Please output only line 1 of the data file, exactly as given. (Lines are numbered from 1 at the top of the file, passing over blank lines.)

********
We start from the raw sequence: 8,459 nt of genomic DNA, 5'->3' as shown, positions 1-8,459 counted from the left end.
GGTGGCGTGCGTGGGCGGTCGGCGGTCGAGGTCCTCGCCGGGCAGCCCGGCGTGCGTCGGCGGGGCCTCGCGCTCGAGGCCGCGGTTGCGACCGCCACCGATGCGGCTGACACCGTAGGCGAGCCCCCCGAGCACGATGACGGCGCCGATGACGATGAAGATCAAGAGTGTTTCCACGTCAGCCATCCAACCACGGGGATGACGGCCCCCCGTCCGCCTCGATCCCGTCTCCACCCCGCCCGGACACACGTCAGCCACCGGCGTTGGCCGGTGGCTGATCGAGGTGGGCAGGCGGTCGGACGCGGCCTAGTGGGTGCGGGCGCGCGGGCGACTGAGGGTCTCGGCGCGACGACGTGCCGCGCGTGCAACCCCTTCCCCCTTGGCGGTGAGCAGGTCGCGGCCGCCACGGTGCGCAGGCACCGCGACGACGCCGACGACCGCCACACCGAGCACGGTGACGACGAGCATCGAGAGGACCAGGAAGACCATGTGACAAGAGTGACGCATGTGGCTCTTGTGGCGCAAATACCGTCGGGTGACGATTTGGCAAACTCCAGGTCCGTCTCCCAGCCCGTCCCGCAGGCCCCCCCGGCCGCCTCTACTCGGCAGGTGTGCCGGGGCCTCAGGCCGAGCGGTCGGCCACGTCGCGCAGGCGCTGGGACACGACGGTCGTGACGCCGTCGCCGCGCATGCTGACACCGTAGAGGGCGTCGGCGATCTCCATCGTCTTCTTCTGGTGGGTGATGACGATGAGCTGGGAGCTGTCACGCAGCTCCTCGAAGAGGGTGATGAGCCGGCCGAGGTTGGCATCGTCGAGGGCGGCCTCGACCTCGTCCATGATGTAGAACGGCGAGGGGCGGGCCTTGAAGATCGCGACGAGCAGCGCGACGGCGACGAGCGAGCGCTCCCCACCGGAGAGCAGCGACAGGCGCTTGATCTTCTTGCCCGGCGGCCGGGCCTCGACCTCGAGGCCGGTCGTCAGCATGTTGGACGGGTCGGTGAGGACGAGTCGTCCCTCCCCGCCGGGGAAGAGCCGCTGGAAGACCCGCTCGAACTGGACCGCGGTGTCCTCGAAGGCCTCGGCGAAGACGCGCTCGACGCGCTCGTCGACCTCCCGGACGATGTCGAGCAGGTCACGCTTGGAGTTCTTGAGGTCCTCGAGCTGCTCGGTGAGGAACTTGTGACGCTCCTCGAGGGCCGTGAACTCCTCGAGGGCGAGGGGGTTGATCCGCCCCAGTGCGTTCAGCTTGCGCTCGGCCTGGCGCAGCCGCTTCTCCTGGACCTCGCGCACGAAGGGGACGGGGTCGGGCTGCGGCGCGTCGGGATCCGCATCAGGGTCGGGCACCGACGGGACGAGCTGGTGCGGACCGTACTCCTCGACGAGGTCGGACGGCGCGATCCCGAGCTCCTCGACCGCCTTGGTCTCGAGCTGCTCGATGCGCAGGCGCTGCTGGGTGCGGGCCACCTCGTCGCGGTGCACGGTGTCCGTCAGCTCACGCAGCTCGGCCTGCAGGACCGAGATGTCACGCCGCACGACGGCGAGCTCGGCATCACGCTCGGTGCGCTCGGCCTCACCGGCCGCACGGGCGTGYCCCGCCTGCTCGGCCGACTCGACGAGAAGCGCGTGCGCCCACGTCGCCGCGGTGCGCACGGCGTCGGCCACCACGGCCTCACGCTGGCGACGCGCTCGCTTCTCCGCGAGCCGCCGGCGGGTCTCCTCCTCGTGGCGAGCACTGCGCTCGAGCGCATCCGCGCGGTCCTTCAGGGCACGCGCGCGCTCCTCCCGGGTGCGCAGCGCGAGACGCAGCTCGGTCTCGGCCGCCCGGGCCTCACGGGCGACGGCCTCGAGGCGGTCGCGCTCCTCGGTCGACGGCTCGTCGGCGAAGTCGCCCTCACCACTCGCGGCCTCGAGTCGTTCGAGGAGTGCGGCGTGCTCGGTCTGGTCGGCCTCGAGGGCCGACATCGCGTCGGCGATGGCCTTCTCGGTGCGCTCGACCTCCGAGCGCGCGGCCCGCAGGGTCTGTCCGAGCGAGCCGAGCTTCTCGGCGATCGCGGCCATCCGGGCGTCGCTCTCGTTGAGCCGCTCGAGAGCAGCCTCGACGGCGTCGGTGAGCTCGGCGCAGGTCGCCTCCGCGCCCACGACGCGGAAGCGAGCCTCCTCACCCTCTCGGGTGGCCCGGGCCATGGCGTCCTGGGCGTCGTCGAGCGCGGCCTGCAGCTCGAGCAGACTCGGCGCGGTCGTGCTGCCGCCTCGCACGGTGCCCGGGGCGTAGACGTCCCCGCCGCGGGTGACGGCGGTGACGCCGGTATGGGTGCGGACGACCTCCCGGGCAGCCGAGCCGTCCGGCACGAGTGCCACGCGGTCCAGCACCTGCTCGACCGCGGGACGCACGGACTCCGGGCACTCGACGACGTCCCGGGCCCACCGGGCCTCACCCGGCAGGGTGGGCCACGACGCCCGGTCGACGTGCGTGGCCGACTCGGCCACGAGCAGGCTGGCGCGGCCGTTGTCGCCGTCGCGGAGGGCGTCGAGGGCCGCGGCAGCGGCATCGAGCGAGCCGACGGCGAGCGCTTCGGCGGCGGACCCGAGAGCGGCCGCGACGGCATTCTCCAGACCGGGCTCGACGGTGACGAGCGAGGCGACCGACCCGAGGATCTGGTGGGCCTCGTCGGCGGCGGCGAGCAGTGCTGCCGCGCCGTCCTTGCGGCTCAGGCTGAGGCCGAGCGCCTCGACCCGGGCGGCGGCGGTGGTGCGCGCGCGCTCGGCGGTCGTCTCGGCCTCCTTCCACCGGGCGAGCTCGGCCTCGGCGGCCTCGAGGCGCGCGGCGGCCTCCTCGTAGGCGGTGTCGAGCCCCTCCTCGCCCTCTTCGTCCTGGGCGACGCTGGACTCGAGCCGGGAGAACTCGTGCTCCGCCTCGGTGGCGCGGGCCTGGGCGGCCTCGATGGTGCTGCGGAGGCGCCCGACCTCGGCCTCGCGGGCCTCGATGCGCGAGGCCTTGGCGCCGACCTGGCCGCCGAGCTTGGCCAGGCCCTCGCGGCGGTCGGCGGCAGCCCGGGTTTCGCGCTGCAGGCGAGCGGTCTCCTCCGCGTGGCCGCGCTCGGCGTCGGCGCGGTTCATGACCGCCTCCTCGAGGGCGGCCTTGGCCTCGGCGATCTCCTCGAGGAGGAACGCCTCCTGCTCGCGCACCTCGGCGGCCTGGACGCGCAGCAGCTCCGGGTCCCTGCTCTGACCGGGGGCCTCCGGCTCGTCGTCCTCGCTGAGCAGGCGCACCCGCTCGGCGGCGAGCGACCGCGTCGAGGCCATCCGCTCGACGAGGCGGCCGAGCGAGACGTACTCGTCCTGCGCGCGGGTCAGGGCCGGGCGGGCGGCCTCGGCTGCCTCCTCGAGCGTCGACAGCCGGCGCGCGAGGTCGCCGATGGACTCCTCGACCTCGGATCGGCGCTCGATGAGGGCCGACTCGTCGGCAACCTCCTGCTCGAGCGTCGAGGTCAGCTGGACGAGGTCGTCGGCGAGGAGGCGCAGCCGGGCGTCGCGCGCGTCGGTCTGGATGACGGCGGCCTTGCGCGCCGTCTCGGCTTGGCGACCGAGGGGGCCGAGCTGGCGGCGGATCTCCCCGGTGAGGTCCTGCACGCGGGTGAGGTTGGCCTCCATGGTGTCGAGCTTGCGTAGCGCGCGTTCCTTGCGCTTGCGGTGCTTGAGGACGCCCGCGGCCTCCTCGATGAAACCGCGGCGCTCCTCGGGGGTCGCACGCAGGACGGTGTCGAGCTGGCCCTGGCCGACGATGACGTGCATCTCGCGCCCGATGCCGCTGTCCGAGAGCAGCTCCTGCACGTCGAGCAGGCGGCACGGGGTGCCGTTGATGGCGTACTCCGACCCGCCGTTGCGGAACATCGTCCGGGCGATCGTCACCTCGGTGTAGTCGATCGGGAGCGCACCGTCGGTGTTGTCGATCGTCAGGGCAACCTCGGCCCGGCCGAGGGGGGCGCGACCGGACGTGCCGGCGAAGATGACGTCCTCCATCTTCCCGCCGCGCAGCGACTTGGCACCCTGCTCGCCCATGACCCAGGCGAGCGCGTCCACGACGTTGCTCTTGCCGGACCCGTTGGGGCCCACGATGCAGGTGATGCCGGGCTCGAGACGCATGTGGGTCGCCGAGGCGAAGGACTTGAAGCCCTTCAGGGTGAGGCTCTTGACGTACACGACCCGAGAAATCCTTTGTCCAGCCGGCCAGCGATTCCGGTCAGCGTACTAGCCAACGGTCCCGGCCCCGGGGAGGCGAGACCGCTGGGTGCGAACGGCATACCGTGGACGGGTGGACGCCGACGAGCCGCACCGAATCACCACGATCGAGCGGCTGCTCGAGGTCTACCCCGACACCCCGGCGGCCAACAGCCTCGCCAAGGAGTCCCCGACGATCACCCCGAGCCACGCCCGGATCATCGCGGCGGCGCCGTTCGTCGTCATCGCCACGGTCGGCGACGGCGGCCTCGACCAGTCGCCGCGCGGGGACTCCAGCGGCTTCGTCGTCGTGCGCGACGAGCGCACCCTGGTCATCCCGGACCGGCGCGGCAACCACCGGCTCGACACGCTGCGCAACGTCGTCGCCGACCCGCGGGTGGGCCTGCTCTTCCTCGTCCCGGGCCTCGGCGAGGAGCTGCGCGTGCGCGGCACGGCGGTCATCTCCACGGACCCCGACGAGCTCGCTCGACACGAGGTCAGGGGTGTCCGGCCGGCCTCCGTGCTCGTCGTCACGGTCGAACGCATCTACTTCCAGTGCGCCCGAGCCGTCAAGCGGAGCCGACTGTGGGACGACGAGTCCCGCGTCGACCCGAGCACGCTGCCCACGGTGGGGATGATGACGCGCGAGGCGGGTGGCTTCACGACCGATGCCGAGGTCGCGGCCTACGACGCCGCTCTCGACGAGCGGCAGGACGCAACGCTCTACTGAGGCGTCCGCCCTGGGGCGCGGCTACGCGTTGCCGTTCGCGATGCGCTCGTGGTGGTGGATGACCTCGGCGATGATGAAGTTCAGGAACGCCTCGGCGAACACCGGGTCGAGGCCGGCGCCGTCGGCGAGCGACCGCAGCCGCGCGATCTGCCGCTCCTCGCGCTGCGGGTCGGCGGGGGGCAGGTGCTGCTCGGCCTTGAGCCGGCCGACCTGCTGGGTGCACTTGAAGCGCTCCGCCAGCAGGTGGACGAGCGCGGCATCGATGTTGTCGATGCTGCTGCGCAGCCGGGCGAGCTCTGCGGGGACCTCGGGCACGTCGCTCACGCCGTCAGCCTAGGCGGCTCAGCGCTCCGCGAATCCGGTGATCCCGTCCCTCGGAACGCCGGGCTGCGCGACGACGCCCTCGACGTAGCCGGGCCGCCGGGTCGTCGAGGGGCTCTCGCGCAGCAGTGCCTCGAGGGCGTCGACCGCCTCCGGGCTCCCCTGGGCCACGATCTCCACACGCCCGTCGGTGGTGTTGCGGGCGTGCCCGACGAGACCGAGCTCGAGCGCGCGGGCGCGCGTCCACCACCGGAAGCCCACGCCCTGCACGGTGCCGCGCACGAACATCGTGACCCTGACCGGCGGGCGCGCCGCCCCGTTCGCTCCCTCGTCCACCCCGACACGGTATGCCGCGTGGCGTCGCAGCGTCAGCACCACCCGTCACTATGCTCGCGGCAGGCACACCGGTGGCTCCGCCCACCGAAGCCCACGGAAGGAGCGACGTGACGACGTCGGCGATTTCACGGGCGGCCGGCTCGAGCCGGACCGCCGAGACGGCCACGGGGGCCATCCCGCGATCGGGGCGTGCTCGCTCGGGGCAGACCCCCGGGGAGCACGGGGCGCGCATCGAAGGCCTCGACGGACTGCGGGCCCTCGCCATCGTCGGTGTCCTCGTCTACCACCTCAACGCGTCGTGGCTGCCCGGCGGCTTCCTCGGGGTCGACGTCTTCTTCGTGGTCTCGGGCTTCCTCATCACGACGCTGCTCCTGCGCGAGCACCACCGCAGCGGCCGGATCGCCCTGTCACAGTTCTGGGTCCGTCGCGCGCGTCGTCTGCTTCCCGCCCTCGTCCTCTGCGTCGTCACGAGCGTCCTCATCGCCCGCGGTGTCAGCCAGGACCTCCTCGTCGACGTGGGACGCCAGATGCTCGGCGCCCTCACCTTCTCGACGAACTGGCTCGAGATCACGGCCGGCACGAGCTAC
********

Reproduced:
We start from the raw sequence: 8,459 nt of genomic DNA, 5'->3' as shown, positions 1-8,459 counted from the left end.